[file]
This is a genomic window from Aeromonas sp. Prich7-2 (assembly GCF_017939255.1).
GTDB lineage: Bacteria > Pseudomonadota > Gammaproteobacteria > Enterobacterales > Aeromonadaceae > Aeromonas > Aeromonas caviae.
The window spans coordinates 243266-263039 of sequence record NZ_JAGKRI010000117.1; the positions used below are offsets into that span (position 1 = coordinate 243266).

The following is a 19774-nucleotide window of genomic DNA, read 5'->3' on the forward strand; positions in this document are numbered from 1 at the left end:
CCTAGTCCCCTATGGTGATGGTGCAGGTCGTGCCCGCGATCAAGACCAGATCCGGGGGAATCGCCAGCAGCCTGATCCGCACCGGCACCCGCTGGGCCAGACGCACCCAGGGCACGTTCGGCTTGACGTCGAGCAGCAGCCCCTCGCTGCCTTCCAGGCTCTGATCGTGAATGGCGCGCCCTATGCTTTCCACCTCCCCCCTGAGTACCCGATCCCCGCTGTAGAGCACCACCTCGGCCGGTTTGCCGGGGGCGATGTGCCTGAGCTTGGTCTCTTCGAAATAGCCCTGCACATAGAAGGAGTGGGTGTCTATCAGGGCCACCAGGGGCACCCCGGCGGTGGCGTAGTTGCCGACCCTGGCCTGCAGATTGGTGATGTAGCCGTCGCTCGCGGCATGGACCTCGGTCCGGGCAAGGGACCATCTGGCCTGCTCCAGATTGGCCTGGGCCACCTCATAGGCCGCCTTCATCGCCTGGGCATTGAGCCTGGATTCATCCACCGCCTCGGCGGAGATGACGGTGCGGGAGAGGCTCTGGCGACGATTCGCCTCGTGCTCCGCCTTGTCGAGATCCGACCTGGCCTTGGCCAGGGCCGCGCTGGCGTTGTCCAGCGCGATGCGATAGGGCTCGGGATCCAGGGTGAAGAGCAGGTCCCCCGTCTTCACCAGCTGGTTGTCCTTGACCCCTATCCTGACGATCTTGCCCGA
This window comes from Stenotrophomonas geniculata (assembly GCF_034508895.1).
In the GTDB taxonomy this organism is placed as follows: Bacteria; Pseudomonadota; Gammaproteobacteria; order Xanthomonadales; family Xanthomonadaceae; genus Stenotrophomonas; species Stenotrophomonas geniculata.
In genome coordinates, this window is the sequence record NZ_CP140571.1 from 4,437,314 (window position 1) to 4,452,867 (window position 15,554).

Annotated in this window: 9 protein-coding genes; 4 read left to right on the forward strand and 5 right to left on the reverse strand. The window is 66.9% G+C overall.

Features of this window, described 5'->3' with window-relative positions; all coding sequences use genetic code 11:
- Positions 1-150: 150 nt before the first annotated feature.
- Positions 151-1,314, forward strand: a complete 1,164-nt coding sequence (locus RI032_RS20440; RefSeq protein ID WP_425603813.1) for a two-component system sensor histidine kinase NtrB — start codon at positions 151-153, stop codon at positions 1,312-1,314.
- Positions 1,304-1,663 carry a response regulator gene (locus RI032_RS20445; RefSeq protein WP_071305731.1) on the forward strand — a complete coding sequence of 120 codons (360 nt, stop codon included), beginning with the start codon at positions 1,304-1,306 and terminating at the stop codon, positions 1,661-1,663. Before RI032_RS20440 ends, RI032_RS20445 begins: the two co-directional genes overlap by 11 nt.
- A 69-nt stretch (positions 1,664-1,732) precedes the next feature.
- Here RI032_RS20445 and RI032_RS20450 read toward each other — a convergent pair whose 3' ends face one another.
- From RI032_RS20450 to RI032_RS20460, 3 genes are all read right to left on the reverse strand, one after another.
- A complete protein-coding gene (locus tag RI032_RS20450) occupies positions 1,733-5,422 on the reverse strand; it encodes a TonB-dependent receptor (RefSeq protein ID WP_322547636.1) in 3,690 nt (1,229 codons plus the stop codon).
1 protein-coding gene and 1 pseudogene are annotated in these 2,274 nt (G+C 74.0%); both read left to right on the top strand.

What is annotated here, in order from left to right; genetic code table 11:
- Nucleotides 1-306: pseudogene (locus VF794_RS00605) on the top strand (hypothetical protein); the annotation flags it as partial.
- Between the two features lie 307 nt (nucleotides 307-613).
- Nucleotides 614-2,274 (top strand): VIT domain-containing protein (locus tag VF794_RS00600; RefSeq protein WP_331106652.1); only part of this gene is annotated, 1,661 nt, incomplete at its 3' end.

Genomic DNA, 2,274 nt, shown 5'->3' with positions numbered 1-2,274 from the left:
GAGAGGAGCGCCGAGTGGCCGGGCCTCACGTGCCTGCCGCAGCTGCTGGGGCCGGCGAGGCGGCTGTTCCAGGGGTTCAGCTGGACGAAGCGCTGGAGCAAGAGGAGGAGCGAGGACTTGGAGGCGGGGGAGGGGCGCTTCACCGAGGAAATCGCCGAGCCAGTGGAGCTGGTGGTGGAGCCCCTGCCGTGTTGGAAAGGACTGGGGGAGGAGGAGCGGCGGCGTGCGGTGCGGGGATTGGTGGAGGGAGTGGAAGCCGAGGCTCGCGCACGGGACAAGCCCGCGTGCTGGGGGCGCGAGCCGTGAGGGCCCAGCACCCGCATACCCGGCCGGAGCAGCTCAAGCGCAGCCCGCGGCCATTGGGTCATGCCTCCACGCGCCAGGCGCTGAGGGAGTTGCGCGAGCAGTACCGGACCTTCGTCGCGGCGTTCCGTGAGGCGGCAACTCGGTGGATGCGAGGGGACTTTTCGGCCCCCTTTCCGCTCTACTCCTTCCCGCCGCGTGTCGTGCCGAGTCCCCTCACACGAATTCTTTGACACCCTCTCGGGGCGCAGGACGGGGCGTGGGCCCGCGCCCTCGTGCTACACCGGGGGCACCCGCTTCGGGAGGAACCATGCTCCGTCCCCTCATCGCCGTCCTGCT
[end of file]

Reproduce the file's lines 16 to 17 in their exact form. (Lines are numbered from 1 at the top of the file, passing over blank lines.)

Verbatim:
- From RI032_RS20450 to RI032_RS20460, 3 genes are all read right to left on the reverse strand, one after another.
- A complete protein-coding gene (locus tag RI032_RS20450) occupies positions 1,733-5,422 on the reverse strand; it encodes a TonB-dependent receptor (RefSeq protein ID WP_322547636.1) in 3,690 nt (1,229 codons plus the stop codon).